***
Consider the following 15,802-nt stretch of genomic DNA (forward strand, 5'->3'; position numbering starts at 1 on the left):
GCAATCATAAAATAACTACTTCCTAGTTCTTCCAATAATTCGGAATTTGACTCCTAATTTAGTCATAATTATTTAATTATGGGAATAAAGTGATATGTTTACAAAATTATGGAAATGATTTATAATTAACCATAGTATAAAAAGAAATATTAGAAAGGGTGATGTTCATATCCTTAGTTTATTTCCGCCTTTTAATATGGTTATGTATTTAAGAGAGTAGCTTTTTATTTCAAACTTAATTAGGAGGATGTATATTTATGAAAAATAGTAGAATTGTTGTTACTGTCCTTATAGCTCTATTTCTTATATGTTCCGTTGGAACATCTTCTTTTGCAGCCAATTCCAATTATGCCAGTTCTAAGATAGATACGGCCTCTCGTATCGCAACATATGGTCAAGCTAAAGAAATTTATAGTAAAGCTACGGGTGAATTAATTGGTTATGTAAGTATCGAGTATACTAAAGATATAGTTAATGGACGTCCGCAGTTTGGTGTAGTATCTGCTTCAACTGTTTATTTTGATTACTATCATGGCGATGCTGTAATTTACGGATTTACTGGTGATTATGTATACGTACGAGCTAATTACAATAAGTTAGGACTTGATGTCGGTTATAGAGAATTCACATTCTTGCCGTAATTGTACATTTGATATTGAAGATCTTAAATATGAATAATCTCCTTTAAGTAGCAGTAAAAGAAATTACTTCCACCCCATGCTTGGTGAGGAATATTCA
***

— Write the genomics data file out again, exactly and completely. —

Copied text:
Consider the following 15,802-nt stretch of genomic DNA (forward strand, 5'->3'; position numbering starts at 1 on the left):
GCAATCATAAAATAACTACTTCCTAGTTCTTCCAATAATTCGGAATTTGACTCCTAATTTAGTCATAATTATTTAATTATGGGAATAAAGTGATATGTTTACAAAATTATGGAAATGATTTATAATTAACCATAGTATAAAAAGAAATATTAGAAAGGGTGATGTTCATATCCTTAGTTTATTTCCGCCTTTTAATATGGTTATGTATTTAAGAGAGTAGCTTTTTATTTCAAACTTAATTAGGAGGATGTATATTTATGAAAAATAGTAGAATTGTTGTTACTGTCCTTATAGCTCTATTTCTTATATGTTCCGTTGGAACATCTTCTTTTGCAGCCAATTCCAATTATGCCAGTTCTAAGATAGATACGGCCTCTCGTATCGCAACATATGGTCAAGCTAAAGAAATTTATAGTAAAGCTACGGGTGAATTAATTGGTTATGTAAGTATCGAGTATACTAAAGATATAGTTAATGGACGTCCGCAGTTTGGTGTAGTATCTGCTTCAACTGTTTATTTTGATTACTATCATGGCGATGCTGTAATTTACGGATTTACTGGTGATTATGTATACGTACGAGCTAATTACAATAAGTTAGGACTTGATGTCGGTTATAGAGAATTCACATTCTTGCCGTAATTGTACATTTGATATTGAAGATCTTAAATATGAATAATCTCCTTTAAGTAGCAGTAAAAGAAATTACTTCCACCCCATGCTTGGTGAGGAATATTCA